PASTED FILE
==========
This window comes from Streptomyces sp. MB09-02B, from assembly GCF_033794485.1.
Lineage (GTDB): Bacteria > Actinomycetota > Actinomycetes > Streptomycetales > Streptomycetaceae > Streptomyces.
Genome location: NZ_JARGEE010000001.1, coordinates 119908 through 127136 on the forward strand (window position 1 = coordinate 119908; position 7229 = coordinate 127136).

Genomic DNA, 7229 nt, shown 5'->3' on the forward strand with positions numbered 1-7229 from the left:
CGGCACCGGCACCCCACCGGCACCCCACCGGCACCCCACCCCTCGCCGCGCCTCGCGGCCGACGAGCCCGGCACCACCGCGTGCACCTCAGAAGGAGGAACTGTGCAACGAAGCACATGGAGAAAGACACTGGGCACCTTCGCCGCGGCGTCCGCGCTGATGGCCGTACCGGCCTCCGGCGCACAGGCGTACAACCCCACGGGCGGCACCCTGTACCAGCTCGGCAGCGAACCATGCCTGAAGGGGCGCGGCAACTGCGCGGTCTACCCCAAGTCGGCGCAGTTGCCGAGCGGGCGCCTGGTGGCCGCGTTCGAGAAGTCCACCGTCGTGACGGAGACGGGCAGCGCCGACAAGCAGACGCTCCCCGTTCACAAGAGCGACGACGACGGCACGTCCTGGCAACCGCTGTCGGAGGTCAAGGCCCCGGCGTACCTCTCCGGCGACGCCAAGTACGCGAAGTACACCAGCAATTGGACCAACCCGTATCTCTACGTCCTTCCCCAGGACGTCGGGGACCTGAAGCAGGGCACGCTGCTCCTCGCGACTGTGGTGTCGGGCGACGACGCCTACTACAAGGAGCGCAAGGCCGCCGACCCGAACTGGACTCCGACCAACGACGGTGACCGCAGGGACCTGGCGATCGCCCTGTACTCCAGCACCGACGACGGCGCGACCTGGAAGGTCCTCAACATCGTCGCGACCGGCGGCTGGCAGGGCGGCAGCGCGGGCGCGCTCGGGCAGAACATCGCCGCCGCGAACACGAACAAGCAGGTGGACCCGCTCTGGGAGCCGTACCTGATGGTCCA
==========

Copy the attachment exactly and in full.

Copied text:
This window comes from Streptomyces sp. MB09-02B, from assembly GCF_033794485.1.
Lineage (GTDB): Bacteria > Actinomycetota > Actinomycetes > Streptomycetales > Streptomycetaceae > Streptomyces.
Genome location: NZ_JARGEE010000001.1, coordinates 119908 through 127136 on the forward strand (window position 1 = coordinate 119908; position 7229 = coordinate 127136).

Genomic DNA, 7229 nt, shown 5'->3' on the forward strand with positions numbered 1-7229 from the left:
CGGCACCGGCACCCCACCGGCACCCCACCGGCACCCCACCCCTCGCCGCGCCTCGCGGCCGACGAGCCCGGCACCACCGCGTGCACCTCAGAAGGAGGAACTGTGCAACGAAGCACATGGAGAAAGACACTGGGCACCTTCGCCGCGGCGTCCGCGCTGATGGCCGTACCGGCCTCCGGCGCACAGGCGTACAACCCCACGGGCGGCACCCTGTACCAGCTCGGCAGCGAACCATGCCTGAAGGGGCGCGGCAACTGCGCGGTCTACCCCAAGTCGGCGCAGTTGCCGAGCGGGCGCCTGGTGGCCGCGTTCGAGAAGTCCACCGTCGTGACGGAGACGGGCAGCGCCGACAAGCAGACGCTCCCCGTTCACAAGAGCGACGACGACGGCACGTCCTGGCAACCGCTGTCGGAGGTCAAGGCCCCGGCGTACCTCTCCGGCGACGCCAAGTACGCGAAGTACACCAGCAATTGGACCAACCCGTATCTCTACGTCCTTCCCCAGGACGTCGGGGACCTGAAGCAGGGCACGCTGCTCCTCGCGACTGTGGTGTCGGGCGACGACGCCTACTACAAGGAGCGCAAGGCCGCCGACCCGAACTGGACTCCGACCAACGACGGTGACCGCAGGGACCTGGCGATCGCCCTGTACTCCAGCACCGACGACGGCGCGACCTGGAAGGTCCTCAACATCGTCGCGACCGGCGGCTGGCAGGGCGGCAGCGCGGGCGCGCTCGGGCAGAACATCGCCGCCGCGAACACGAACAAGCAGGTGGACCCGCTCTGGGAGCCGTACCTGATGGTCCA